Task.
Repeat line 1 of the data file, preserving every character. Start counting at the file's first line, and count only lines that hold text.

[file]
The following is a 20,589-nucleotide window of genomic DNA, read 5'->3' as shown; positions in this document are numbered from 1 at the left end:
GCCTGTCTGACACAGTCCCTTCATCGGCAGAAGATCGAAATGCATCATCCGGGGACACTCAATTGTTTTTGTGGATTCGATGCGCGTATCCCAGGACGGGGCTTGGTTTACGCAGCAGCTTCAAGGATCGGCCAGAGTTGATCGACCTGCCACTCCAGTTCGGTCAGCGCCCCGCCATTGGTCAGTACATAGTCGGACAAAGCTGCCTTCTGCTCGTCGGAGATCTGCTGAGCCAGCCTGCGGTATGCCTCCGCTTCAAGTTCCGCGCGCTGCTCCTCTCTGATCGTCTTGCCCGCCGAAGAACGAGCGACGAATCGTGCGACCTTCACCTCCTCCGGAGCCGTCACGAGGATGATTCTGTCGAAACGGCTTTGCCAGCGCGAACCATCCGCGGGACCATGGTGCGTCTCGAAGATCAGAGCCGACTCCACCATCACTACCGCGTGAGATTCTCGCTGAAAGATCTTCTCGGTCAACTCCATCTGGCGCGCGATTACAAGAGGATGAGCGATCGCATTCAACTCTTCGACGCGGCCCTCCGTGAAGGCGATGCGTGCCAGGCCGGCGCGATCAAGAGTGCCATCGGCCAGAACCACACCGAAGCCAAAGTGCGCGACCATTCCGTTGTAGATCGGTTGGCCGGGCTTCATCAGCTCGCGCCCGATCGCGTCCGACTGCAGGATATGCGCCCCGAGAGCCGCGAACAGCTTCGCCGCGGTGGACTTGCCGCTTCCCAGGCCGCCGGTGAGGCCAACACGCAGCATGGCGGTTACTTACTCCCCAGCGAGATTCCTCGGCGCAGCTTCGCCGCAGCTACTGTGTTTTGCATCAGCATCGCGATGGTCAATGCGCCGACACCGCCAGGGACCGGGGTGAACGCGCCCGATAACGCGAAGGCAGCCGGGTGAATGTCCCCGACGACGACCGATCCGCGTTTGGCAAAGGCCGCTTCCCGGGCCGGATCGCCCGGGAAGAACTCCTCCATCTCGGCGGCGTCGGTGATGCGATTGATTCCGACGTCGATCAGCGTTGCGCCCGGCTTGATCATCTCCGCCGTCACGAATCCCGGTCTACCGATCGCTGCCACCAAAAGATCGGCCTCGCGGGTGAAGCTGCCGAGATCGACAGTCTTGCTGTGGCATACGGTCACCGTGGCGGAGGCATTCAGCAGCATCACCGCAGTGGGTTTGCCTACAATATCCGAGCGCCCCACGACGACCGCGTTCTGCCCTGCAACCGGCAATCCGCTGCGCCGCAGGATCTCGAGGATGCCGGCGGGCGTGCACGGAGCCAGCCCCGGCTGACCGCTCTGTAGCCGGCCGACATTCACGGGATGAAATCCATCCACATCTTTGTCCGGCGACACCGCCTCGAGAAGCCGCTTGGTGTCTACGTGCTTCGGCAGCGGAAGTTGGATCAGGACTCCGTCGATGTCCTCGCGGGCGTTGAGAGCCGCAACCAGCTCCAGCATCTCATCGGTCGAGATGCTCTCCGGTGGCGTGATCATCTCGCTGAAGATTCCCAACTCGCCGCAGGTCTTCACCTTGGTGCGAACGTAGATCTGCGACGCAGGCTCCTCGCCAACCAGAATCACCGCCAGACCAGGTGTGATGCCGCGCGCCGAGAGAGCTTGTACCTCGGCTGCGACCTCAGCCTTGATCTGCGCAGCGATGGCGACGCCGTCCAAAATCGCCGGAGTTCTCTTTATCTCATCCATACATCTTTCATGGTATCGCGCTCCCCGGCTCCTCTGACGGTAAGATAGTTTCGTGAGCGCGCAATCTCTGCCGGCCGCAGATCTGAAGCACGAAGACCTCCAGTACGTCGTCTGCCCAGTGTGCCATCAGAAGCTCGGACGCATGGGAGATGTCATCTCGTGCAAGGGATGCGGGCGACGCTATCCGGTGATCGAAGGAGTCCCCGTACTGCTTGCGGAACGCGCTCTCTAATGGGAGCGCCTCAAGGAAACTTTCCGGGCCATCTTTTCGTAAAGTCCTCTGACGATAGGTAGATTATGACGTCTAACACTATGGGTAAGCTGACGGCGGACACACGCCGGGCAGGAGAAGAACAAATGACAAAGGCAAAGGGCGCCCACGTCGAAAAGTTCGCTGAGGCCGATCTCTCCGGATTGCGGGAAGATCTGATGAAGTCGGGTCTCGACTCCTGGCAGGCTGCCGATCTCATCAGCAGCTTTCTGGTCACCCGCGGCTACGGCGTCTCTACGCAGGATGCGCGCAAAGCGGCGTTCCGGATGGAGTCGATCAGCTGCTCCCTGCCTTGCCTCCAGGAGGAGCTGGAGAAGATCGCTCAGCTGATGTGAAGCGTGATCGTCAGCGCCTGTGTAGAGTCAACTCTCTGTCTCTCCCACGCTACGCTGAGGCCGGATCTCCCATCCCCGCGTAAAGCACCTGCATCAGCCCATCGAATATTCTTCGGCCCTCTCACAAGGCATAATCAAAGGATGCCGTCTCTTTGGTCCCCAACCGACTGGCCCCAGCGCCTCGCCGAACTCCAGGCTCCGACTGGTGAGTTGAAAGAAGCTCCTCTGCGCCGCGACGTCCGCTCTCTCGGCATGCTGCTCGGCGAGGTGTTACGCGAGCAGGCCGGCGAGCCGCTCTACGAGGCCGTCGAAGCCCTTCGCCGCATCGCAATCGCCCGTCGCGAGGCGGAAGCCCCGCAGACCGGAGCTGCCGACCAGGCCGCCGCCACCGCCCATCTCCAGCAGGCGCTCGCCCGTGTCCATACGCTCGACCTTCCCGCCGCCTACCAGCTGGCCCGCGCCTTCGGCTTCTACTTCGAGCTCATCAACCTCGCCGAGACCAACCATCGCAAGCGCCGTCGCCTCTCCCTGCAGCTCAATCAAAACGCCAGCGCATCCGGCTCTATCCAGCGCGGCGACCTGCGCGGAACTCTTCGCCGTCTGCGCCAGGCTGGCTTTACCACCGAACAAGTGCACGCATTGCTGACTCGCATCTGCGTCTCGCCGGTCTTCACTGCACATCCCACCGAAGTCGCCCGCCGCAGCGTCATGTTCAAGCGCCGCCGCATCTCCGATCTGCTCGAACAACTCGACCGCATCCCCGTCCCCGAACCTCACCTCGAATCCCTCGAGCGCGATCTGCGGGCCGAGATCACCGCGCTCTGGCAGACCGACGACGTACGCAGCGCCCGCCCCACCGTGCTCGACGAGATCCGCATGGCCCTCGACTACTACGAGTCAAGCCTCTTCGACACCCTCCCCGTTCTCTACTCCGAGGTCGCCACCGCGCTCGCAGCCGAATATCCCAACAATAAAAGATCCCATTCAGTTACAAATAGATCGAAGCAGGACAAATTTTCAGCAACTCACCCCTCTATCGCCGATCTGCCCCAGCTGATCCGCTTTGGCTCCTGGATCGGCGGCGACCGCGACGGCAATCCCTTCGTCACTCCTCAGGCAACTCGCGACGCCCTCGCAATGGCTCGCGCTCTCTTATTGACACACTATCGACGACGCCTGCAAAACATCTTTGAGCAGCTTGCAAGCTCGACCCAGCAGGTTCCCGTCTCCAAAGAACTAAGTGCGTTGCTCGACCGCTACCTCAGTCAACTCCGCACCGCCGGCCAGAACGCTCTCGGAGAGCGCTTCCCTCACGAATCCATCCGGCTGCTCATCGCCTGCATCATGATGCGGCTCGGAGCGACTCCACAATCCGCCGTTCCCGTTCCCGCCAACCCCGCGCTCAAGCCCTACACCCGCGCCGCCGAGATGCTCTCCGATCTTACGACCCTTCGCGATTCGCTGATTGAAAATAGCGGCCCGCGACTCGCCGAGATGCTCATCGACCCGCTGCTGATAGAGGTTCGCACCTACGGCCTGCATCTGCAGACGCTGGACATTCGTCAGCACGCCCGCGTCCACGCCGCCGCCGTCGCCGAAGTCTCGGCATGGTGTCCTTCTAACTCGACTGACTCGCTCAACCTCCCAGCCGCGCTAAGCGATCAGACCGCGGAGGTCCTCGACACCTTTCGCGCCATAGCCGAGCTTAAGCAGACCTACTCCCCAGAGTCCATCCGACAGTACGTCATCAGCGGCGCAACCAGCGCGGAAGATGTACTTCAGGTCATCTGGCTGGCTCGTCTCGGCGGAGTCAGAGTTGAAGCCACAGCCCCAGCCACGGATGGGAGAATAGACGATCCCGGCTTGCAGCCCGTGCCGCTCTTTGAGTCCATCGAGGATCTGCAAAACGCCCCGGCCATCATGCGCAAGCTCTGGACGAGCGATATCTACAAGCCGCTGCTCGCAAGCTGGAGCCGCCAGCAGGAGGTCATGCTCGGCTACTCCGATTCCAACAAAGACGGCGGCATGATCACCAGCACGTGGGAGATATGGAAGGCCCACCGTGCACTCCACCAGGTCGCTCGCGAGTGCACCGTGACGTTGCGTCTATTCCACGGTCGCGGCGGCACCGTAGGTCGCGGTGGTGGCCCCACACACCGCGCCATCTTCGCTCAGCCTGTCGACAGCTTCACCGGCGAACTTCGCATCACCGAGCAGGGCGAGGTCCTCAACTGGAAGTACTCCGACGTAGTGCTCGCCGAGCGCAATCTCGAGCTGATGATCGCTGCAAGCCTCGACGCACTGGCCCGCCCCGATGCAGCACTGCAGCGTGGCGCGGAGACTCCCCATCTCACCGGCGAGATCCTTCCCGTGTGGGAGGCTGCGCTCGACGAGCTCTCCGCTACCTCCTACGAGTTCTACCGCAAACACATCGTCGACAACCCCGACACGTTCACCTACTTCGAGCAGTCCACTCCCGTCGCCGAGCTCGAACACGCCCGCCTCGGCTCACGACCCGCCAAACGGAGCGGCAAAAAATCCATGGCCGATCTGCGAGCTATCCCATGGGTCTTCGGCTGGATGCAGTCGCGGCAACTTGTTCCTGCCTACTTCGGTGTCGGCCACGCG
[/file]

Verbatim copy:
The following is a 20,589-nucleotide window of genomic DNA, read 5'->3' as shown; positions in this document are numbered from 1 at the left end: